The other thing is that as you get into this, asking questions is where you learn. One of the things I’ve always said, and I say this to my wife quite often, ‘The day I feel I’ve learned it all is the day that I completely retire from all of this.’ It’s an ever-evolving business, technology has made our life easier, has made the outcomes for the people who are suffering these emergencies better. There’s always something out there to learn, something new that somebody’s tried…it’s the experience you learn on that call from talking with another provider and you say ‘Oh, wow, I’ve never seen that!’ And now you’ve seen it and you have a knowledge base to work on that. The day that anybody who’s in this business feels they have learned it all is the day they should retire.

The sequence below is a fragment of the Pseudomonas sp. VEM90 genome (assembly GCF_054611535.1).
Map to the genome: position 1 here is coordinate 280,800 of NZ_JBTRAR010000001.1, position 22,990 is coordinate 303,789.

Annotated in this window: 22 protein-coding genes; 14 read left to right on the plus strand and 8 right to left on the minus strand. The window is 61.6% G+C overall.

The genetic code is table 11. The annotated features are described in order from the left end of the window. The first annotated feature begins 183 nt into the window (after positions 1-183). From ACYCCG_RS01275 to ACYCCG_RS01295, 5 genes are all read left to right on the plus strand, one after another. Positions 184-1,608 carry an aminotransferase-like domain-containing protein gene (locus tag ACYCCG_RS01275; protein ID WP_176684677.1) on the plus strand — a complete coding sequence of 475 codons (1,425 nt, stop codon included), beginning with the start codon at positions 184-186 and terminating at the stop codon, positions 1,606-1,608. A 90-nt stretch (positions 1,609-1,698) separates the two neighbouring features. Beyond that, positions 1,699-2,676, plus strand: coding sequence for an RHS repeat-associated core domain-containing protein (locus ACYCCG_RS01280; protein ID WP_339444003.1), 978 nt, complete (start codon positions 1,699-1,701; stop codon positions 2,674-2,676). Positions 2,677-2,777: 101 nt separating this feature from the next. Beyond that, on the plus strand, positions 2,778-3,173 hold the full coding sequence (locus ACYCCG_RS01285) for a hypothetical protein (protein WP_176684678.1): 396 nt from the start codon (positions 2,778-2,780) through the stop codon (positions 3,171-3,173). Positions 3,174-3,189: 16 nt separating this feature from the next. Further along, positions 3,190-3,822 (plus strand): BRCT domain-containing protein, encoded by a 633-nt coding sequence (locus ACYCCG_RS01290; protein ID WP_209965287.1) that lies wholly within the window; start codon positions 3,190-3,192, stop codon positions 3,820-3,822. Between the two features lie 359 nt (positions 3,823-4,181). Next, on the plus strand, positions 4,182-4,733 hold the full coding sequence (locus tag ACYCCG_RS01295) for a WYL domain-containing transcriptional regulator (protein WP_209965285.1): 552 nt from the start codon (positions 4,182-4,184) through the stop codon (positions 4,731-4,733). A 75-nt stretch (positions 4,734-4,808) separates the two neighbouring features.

I would add that if you’re not a team player then this isn’t the business for you. When new people came in I would always ask, ‘Did you ever play organized sports, or do some kind of activity where it took teamwork to achieve a common goal, at any time as a kid?’ Those that did were great members of the team, they understood the team dynamic and how we all work together to achieve a goal. I coach youth hockey and I always tell the girls how valuable teamwork is in their everyday lives, but teamwork in public safety is paramount.”